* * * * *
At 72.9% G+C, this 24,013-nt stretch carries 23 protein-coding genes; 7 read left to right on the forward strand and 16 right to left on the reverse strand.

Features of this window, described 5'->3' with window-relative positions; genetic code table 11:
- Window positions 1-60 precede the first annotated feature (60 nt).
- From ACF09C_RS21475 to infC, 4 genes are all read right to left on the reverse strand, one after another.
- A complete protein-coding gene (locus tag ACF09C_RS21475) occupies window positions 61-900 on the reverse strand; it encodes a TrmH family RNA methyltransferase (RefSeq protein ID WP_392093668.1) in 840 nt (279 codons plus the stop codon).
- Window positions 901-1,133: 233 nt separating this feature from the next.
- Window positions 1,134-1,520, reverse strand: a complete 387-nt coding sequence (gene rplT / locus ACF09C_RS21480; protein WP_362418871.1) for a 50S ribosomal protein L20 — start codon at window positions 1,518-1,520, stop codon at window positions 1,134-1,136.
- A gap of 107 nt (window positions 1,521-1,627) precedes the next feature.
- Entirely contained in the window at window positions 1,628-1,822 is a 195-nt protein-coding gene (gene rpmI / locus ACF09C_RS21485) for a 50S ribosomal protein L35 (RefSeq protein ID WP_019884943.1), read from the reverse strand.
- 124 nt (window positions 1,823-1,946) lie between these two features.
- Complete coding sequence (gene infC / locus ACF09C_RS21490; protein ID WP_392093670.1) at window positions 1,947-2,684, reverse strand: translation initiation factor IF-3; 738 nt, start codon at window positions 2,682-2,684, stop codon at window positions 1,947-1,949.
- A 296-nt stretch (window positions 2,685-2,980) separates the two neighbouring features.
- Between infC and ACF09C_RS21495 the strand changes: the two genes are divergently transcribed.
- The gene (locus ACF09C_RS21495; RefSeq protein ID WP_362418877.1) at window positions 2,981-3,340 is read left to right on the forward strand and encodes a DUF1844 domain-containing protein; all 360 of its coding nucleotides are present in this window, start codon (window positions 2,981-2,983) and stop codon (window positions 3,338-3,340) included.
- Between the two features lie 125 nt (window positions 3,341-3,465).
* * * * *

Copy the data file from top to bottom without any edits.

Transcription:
At 72.9% G+C, this 24,013-nt stretch carries 23 protein-coding genes; 7 read left to right on the forward strand and 16 right to left on the reverse strand.

Features of this window, described 5'->3' with window-relative positions; genetic code table 11:
- Window positions 1-60 precede the first annotated feature (60 nt).
- From ACF09C_RS21475 to infC, 4 genes are all read right to left on the reverse strand, one after another.
- A complete protein-coding gene (locus tag ACF09C_RS21475) occupies window positions 61-900 on the reverse strand; it encodes a TrmH family RNA methyltransferase (RefSeq protein ID WP_392093668.1) in 840 nt (279 codons plus the stop codon).
- Window positions 901-1,133: 233 nt separating this feature from the next.
- Window positions 1,134-1,520, reverse strand: a complete 387-nt coding sequence (gene rplT / locus ACF09C_RS21480; protein WP_362418871.1) for a 50S ribosomal protein L20 — start codon at window positions 1,518-1,520, stop codon at window positions 1,134-1,136.
- A gap of 107 nt (window positions 1,521-1,627) precedes the next feature.
- Entirely contained in the window at window positions 1,628-1,822 is a 195-nt protein-coding gene (gene rpmI / locus ACF09C_RS21485) for a 50S ribosomal protein L35 (RefSeq protein ID WP_019884943.1), read from the reverse strand.
- 124 nt (window positions 1,823-1,946) lie between these two features.
- Complete coding sequence (gene infC / locus ACF09C_RS21490; protein ID WP_392093670.1) at window positions 1,947-2,684, reverse strand: translation initiation factor IF-3; 738 nt, start codon at window positions 2,682-2,684, stop codon at window positions 1,947-1,949.
- A 296-nt stretch (window positions 2,685-2,980) separates the two neighbouring features.
- Between infC and ACF09C_RS21495 the strand changes: the two genes are divergently transcribed.
- The gene (locus ACF09C_RS21495; RefSeq protein ID WP_362418877.1) at window positions 2,981-3,340 is read left to right on the forward strand and encodes a DUF1844 domain-containing protein; all 360 of its coding nucleotides are present in this window, start codon (window positions 2,981-2,983) and stop codon (window positions 3,338-3,340) included.
- Between the two features lie 125 nt (window positions 3,341-3,465).